What the Oughts Brought: Top 10 Innovations and Trends

Molecular gastronomy, one of ten major innovations and trends of the last decade.
Molecular gastronomy, one of ten major innovations and trends of the last decade.
Photo by Marco Veringa

What funny food trends have marked the last decade? And what innovations do we hope carry us into the middle ages of the millennium? Here are a few things that have kept our tongues wagging.

Innovation: Molecular Gastronomy Molecular gastronomy seeks to use scientific principles to understand and improve food preparation. While major cities around the nation play with the genre in jaw-dropping ways, Houston's only true mad scientist is Randy Rucker of the private Tenacity supper club. Rucker plays with ingredients and cooking methods to create outrageously picturesque dishes that taste even better than they look. Much like NASA, however, molecular gastronomy demands an exorbitant budget and is not for the faint of pocketbook. Perhaps the next decade will see us innovate a more accessible method, because food + science = fun.

What the Oughts Brought: Top 10 Innovations and Trends
Photo by karen_d

Trend: Superfoods Americans like shortcuts. So when someone claimed that there's a set of "superfoods" out there that are strong enough to help you lower cholesterol, reduce your risk of cancer, and improve your mood, we jumped right on board. Turns out the alternate name of this movement is "eating healthy," and it's been around for centuries. We're certainly not knocking the health benefits of the so-called superfoods; in fact, we're happy to add blueberries, sweet potatoes, and dark chocolate to our diets. Rather, we're disagreeing with a moniker that uses these foods as a cure-all. Much like pretending your fork is an airplane to get your child to eat, doesn't this seem a little like a bait-and-switch for the general public?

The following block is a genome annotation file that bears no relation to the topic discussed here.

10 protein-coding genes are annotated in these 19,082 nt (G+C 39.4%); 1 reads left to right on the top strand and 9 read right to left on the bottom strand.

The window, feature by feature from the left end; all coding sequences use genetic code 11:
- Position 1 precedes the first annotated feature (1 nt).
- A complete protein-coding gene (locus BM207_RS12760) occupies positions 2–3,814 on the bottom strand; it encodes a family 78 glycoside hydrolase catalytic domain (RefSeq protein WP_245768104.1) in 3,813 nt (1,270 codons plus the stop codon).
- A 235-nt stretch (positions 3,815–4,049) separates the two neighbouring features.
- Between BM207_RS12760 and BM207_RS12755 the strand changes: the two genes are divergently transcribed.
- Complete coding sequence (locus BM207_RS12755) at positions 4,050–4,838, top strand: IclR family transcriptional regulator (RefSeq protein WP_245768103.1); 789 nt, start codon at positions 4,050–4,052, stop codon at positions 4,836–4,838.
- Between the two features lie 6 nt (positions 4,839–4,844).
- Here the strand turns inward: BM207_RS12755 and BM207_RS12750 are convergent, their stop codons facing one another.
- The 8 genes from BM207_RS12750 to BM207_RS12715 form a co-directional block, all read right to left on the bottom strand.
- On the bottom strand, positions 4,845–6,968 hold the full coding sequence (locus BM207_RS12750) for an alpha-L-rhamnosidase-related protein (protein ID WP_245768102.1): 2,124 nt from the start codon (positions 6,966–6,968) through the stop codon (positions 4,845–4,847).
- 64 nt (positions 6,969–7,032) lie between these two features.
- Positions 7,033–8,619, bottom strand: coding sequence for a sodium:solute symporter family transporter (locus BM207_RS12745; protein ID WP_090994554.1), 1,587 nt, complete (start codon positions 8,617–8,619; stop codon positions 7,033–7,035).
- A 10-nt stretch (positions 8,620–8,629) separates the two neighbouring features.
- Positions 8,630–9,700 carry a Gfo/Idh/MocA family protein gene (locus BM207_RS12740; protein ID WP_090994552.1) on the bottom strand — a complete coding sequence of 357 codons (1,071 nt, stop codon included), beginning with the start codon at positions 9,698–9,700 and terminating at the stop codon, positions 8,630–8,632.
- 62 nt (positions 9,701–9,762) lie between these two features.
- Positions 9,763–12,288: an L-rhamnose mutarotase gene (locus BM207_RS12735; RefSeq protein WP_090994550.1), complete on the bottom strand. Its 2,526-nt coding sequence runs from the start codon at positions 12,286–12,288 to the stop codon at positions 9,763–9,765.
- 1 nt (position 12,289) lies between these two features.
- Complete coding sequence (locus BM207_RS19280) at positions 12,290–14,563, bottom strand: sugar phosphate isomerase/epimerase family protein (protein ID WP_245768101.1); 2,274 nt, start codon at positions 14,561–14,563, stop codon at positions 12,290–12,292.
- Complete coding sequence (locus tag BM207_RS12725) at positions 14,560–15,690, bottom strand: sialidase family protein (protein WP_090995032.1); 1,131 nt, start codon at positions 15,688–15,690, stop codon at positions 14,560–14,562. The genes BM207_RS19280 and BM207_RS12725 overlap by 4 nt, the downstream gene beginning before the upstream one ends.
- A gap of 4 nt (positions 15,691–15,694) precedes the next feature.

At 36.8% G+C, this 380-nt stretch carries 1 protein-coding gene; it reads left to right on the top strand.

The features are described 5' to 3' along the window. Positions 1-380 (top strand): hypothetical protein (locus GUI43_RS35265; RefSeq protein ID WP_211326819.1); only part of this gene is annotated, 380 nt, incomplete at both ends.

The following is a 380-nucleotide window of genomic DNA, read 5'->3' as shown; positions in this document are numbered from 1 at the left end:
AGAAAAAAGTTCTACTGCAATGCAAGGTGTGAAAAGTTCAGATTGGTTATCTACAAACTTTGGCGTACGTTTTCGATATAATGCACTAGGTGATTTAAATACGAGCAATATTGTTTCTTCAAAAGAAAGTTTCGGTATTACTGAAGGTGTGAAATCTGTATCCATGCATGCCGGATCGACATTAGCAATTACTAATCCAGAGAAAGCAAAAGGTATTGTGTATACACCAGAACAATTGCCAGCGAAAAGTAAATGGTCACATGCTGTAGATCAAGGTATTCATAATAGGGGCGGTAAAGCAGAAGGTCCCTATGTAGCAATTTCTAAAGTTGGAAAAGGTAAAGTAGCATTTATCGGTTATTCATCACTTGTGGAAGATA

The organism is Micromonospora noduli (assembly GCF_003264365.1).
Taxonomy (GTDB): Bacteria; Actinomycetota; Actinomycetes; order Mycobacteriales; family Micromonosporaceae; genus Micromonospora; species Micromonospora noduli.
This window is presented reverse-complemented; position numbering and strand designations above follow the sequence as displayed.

What the Oughts Brought: Top 10 Innovations and Trends

Innovation: Sous Vide Cooking French for "under vacuum," sous vide is a cooking method designed to maintain the integrity of ingredients by sealing the ingredients and heating them for an extended time period at relatively low temperatures. High-end restaurants around town -- like Rainbow Lodge and Textile -- have been experimenting with this style for years to the smiles of clients and critics alike. VOICE, for example, features a lamb cooked sous vide for 24 hours that will melt even the most skeptical of hearts. The method seemingly alters the texture of the meat, but allows the crazylicious flavor to shine. We're certain this is the gateway to an even cooler cooking method; we're just not sure what that is yet.

What the Oughts Brought: Top 10 Innovations and Trends
Photo by HarlanH

Trend: Deconstructed Food For a while it seemed like every high-end restaurant you went into had something "deconstructed" on the menu: ahi tuna rolls, Caesar salad, tacos, and more. While the deconstruction trend began as a method of satisfying curiosity -- after all, a tasty dish is the sum of its delicious parts -- it has become code for "put it together yourself, fool." While this trend makes for a beautiful presentation, it can also mean a confused (and sometimes angry) diner. Thankfully, it's in the downward spiral, and we have a new phase to look forward to: reconstruction and the industrial revolution.



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